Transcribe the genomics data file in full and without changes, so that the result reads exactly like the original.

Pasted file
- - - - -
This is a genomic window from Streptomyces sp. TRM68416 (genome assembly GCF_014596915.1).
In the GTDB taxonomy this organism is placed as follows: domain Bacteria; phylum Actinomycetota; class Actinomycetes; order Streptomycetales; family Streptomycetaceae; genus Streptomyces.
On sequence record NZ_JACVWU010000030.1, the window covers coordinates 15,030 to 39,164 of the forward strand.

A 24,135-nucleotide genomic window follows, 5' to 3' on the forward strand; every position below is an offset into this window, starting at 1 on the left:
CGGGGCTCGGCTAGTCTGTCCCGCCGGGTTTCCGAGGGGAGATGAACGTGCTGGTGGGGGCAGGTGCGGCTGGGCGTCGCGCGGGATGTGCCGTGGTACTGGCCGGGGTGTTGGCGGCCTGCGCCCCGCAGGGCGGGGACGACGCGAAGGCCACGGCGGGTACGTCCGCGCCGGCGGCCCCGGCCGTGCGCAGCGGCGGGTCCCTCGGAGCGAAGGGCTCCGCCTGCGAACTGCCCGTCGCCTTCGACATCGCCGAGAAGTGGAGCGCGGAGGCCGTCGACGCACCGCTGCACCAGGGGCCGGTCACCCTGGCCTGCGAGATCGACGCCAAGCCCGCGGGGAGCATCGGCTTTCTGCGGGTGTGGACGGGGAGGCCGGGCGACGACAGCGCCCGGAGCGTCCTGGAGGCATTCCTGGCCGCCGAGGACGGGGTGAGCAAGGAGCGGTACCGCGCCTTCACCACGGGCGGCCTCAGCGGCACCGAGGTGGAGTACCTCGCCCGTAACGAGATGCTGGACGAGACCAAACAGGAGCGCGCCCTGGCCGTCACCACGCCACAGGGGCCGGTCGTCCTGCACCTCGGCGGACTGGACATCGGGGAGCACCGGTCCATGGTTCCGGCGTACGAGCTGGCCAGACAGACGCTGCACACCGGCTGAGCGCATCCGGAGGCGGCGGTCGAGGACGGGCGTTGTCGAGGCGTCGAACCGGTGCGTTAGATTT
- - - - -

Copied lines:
This is a genomic window from Streptomyces sp. TRM68416 (genome assembly GCF_014596915.1).
In the GTDB taxonomy this organism is placed as follows: domain Bacteria; phylum Actinomycetota; class Actinomycetes; order Streptomycetales; family Streptomycetaceae; genus Streptomyces.
On sequence record NZ_JACVWU010000030.1, the window covers coordinates 15,030 to 39,164 of the forward strand.

A 24,135-nucleotide genomic window follows, 5' to 3' on the forward strand; every position below is an offset into this window, starting at 1 on the left:
CGGGGCTCGGCTAGTCTGTCCCGCCGGGTTTCCGAGGGGAGATGAACGTGCTGGTGGGGGCAGGTGCGGCTGGGCGTCGCGCGGGATGTGCCGTGGTACTGGCCGGGGTGTTGGCGGCCTGCGCCCCGCAGGGCGGGGACGACGCGAAGGCCACGGCGGGTACGTCCGCGCCGGCGGCCCCGGCCGTGCGCAGCGGCGGGTCCCTCGGAGCGAAGGGCTCCGCCTGCGAACTGCCCGTCGCCTTCGACATCGCCGAGAAGTGGAGCGCGGAGGCCGTCGACGCACCGCTGCACCAGGGGCCGGTCACCCTGGCCTGCGAGATCGACGCCAAGCCCGCGGGGAGCATCGGCTTTCTGCGGGTGTGGACGGGGAGGCCGGGCGACGACAGCGCCCGGAGCGTCCTGGAGGCATTCCTGGCCGCCGAGGACGGGGTGAGCAAGGAGCGGTACCGCGCCTTCACCACGGGCGGCCTCAGCGGCACCGAGGTGGAGTACCTCGCCCGTAACGAGATGCTGGACGAGACCAAACAGGAGCGCGCCCTGGCCGTCACCACGCCACAGGGGCCGGTCGTCCTGCACCTCGGCGGACTGGACATCGGGGAGCACCGGTCCATGGTTCCGGCGTACGAGCTGGCCAGACAGACGCTGCACACCGGCTGAGCGCATCCGGAGGCGGCGGTCGAGGACGGGCGTTGTCGAGGCGTCGAACCGGTGCGTTAGATTT